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Violet the Pilot Paperback – September 13, 2016
"Warlight" by Michael Ondaatje
A dramatic coming-of-age story set in the decade after World War II, "Warlight" is the mesmerizing new novel from the best-selling author of "The English Patient." Learn more
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"An engaging story of a spunky girl who follows her dreams...Violet is a terrific role model."--School Library Journal
"Breen makes good use of both comedy and perspective in action-packed pictures...This will make a great read-aloud; take it on a trip, and youngsters will happily follow along."--Booklist
"Violet is charming and fearless."--Children's Literature
About the Author
Steve Breen is a two-time Pulitzer Prize-winning editorial cartoonist for the San Diego Union Tribune. He has also written and illustrated several popular picture books, including Pug and Doug, Violet the Pilot, and Stick. Steve lives in San Diego, California, with his wife and six children.
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I still give this book four stars, one, because it features an intelligent, kind-hearted girl who excels in a field that is not stereotypically "girly", and two, because the book opens the door to conversations about these problematic issues. I've asked my daughter why she thinks the other kids make fun of Violet, and I take the opportunity to voice my opinion that dumb people tend to make fun of things they don't understand or couldn't accomplish themselves; we've talked about Violet's decision to sacrifice something important to her to save a group of kids who didn't do anything to deserve her help, and the importance of their approval later when, btw, no apologies are offered to Violet.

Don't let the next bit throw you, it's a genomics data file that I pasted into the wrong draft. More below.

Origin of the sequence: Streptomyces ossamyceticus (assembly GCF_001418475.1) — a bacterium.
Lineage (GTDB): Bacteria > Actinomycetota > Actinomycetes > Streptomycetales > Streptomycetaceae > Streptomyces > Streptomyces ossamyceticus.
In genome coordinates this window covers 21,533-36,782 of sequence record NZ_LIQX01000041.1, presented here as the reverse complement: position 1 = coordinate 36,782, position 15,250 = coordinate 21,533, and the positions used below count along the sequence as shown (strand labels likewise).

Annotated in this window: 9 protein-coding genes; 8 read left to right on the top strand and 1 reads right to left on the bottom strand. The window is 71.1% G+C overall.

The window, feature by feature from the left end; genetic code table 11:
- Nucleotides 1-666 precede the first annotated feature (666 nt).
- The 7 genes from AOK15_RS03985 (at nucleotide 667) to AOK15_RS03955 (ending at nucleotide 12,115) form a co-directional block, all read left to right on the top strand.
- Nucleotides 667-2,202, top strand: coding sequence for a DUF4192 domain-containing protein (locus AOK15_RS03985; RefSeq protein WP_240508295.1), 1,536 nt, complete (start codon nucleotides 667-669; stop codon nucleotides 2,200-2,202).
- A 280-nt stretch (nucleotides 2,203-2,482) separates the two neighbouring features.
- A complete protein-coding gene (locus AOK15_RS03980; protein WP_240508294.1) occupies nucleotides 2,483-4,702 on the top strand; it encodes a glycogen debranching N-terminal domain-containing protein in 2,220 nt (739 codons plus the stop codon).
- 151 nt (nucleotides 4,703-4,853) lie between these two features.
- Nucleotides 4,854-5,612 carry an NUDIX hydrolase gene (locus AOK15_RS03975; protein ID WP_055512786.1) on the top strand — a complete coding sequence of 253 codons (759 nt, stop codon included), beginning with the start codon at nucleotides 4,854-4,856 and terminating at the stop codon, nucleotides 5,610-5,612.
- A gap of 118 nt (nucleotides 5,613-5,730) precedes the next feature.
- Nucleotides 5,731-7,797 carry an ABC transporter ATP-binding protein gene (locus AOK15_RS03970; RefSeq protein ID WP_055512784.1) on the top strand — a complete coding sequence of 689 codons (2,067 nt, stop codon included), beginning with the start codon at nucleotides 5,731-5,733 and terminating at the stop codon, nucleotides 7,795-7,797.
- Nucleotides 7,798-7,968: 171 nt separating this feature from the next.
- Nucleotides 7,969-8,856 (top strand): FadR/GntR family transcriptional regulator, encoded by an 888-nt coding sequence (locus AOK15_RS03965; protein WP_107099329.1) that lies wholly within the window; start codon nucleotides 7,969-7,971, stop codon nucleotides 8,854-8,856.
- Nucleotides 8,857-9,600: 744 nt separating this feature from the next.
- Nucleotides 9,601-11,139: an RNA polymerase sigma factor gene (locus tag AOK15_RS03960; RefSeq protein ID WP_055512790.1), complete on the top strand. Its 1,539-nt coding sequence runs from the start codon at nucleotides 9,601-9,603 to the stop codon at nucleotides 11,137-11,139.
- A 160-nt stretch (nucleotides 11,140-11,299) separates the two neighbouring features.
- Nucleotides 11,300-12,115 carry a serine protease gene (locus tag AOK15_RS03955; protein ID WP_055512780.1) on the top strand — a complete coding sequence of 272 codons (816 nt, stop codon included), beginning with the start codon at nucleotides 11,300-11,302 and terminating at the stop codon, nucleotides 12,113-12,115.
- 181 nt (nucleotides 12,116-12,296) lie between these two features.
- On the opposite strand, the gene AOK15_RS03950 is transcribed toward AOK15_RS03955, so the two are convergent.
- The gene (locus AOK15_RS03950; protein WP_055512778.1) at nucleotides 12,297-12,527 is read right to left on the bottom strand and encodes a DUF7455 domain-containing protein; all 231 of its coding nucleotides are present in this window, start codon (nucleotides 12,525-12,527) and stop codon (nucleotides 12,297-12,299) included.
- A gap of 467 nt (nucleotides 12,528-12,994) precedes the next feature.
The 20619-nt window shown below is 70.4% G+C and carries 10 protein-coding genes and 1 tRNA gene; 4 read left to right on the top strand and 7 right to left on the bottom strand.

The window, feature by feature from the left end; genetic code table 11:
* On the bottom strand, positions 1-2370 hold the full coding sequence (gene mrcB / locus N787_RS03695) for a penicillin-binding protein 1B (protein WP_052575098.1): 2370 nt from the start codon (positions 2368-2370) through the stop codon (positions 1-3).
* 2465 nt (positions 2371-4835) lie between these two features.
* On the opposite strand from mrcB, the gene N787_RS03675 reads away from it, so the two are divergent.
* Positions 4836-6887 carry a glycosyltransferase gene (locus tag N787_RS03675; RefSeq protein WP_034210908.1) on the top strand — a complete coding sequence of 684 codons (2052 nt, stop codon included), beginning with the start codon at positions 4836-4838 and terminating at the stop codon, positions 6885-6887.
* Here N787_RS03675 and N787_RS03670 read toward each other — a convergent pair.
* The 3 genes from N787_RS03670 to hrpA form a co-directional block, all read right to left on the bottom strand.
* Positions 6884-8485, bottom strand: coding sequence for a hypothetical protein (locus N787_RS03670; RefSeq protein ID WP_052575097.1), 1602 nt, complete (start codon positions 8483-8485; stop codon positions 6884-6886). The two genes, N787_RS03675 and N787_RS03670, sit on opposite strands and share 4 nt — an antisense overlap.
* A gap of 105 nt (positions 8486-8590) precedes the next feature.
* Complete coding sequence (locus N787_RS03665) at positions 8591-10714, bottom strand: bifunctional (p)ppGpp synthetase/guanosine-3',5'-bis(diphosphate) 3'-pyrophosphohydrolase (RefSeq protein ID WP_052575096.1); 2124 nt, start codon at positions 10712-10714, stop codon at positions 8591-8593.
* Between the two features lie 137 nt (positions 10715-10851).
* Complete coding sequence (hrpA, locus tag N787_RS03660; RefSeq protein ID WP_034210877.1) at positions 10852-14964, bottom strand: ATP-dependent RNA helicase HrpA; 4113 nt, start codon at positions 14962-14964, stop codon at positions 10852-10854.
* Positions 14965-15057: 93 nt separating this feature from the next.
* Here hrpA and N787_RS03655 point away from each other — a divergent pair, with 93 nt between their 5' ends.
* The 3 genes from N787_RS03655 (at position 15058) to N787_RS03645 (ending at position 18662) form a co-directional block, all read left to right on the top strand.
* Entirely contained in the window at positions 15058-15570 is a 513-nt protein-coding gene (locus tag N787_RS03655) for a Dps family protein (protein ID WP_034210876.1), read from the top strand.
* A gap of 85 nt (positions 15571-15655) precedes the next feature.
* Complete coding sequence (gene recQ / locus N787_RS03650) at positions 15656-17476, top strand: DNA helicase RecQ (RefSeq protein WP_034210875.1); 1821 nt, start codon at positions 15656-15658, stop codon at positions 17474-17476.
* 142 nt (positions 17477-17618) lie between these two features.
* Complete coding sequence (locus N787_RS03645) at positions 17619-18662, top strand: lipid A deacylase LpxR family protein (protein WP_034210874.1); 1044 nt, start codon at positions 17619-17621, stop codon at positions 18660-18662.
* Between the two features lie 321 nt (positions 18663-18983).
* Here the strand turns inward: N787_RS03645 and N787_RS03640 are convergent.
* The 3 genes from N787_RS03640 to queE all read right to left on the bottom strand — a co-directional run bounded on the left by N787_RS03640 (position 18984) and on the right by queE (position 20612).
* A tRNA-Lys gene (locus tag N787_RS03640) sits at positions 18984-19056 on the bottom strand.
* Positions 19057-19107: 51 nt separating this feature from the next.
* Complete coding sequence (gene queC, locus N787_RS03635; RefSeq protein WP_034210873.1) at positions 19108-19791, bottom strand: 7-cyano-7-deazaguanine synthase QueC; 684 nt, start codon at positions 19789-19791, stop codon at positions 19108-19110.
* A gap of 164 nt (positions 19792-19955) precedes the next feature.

For me, the book provides an opportunity to talk about the importance of being who you are, of daring to excel despite pushback (a big challenge for girls and women even in 2017), and of giving others' opinion of you, whether it be good or bad, the value it deserves.
My daughter, who is the target audience for this book,absolutely loves it, and I think it's pretty great if I just ignore the unnecessary implications about the value of girls in general.
This book hits on all sorts of important topics including bullying, engineering, community service, and feasibility. The illustrations are super cute. Kids like pictures of people with bugs in their teeth. It’s still unclear to me if the bully twins are also in the boating accident. I’d recommend discussing this with your book club. I find the end of the story takes kind of a strange, unexpected twist that leaves me wondering if it should end differently? Maybe it’s just me.
Families can talk about: What is bullying and what should you say and do? Can kids really build real airplanes that fly out of household objects? Even if you think it will fly, is it a good idea to jump off of anything high? What could happen? What is the FAA? And with young listeners, is Violet a piLot or a piRate?
It was really just about a cool kid being a kid and not doing any weird like falling in love stuff or wishing she was a princess blah blah blahzee stuff. Just a solid kid.